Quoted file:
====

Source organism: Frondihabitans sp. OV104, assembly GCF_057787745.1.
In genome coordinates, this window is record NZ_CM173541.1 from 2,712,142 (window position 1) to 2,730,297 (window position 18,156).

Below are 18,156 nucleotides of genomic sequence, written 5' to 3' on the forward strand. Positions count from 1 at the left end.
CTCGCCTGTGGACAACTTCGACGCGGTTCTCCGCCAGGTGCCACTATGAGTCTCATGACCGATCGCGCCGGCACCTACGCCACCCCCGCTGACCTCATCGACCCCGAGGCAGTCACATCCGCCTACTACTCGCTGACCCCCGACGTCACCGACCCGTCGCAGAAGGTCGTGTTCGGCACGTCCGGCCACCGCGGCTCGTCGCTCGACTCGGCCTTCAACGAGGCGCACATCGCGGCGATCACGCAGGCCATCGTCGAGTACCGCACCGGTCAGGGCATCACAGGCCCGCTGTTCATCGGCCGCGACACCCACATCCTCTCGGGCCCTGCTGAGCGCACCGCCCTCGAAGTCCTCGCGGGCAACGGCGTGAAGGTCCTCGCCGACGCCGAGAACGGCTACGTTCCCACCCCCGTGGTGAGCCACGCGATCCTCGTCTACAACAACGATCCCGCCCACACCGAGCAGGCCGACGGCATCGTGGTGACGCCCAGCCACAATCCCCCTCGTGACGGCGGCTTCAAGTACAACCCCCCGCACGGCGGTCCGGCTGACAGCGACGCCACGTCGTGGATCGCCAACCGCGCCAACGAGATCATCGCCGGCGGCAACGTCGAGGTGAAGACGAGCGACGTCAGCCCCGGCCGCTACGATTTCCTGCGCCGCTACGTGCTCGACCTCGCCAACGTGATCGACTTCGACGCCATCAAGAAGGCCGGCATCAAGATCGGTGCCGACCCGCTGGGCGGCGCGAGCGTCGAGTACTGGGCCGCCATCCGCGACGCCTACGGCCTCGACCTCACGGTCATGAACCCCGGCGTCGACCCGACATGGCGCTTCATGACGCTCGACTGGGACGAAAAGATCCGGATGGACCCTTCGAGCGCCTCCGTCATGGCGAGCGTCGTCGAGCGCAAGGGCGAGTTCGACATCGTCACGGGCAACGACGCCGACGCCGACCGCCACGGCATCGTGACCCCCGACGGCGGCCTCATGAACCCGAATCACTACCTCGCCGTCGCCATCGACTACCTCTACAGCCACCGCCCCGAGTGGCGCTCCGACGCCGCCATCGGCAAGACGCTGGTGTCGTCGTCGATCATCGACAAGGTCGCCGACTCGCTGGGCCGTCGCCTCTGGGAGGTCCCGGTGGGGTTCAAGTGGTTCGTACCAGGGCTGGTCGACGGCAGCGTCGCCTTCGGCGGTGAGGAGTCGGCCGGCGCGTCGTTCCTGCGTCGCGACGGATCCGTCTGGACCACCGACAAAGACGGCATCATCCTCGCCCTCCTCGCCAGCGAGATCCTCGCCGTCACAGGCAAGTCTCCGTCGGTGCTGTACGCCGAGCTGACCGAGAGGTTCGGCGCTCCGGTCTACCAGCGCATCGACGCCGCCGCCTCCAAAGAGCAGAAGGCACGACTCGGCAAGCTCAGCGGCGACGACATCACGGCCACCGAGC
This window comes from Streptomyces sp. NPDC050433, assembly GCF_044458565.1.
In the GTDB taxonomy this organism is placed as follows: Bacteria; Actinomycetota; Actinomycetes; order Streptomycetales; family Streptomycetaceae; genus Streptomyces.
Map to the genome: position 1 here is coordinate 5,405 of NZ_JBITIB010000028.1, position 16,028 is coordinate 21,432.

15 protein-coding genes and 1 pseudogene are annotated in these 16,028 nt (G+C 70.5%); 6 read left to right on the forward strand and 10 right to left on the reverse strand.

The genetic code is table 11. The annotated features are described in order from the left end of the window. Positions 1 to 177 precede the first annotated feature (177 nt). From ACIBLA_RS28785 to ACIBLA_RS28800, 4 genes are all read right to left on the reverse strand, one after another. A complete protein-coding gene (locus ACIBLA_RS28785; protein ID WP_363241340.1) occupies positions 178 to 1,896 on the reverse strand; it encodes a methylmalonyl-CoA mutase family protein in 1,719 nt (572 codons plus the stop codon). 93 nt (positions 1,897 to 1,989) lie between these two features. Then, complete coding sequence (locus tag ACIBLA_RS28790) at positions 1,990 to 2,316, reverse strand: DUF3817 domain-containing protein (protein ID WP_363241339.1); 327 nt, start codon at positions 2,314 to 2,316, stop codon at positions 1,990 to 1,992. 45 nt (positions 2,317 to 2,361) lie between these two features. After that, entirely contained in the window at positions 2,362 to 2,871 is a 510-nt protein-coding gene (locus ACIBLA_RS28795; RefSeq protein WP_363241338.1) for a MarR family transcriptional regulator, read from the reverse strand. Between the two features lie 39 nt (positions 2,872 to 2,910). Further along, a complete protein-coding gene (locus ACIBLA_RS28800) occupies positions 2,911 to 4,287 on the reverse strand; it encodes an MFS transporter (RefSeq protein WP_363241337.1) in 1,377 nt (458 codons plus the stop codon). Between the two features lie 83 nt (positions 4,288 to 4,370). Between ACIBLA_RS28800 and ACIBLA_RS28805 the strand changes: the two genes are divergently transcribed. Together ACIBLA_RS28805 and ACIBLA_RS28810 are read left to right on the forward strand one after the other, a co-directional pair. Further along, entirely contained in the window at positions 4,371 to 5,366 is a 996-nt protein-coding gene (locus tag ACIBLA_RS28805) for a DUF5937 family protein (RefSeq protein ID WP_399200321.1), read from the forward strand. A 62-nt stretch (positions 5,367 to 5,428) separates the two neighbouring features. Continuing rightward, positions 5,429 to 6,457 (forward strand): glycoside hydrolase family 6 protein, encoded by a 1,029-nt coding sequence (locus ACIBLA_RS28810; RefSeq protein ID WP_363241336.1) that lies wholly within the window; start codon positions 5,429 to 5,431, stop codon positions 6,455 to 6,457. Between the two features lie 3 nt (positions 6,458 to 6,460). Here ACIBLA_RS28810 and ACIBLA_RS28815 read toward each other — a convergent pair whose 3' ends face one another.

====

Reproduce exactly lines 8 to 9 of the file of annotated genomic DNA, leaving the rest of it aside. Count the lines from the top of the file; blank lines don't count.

15 protein-coding genes and 1 pseudogene are annotated in these 16,028 nt (G+C 70.5%); 6 read left to right on the forward strand and 10 right to left on the reverse strand.

The genetic code is table 11. The annotated features are described in order from the left end of the window. Positions 1 to 177 precede the first annotated feature (177 nt). From ACIBLA_RS28785 to ACIBLA_RS28800, 4 genes are all read right to left on the reverse strand, one after another. A complete protein-coding gene (locus ACIBLA_RS28785; protein ID WP_363241340.1) occupies positions 178 to 1,896 on the reverse strand; it encodes a methylmalonyl-CoA mutase family protein in 1,719 nt (572 codons plus the stop codon). 93 nt (positions 1,897 to 1,989) lie between these two features. Then, complete coding sequence (locus tag ACIBLA_RS28790) at positions 1,990 to 2,316, reverse strand: DUF3817 domain-containing protein (protein ID WP_363241339.1); 327 nt, start codon at positions 2,314 to 2,316, stop codon at positions 1,990 to 1,992. 45 nt (positions 2,317 to 2,361) lie between these two features. After that, entirely contained in the window at positions 2,362 to 2,871 is a 510-nt protein-coding gene (locus ACIBLA_RS28795; RefSeq protein WP_363241338.1) for a MarR family transcriptional regulator, read from the reverse strand. Between the two features lie 39 nt (positions 2,872 to 2,910). Further along, a complete protein-coding gene (locus ACIBLA_RS28800) occupies positions 2,911 to 4,287 on the reverse strand; it encodes an MFS transporter (RefSeq protein WP_363241337.1) in 1,377 nt (458 codons plus the stop codon). Between the two features lie 83 nt (positions 4,288 to 4,370). Between ACIBLA_RS28800 and ACIBLA_RS28805 the strand changes: the two genes are divergently transcribed. Together ACIBLA_RS28805 and ACIBLA_RS28810 are read left to right on the forward strand one after the other, a co-directional pair. Further along, entirely contained in the window at positions 4,371 to 5,366 is a 996-nt protein-coding gene (locus tag ACIBLA_RS28805) for a DUF5937 family protein (RefSeq protein ID WP_399200321.1), read from the forward strand. A 62-nt stretch (positions 5,367 to 5,428) separates the two neighbouring features. Continuing rightward, positions 5,429 to 6,457 (forward strand): glycoside hydrolase family 6 protein, encoded by a 1,029-nt coding sequence (locus ACIBLA_RS28810; RefSeq protein ID WP_363241336.1) that lies wholly within the window; start codon positions 5,429 to 5,431, stop codon positions 6,455 to 6,457. Between the two features lie 3 nt (positions 6,458 to 6,460). Here ACIBLA_RS28810 and ACIBLA_RS28815 read toward each other — a convergent pair whose 3' ends face one another.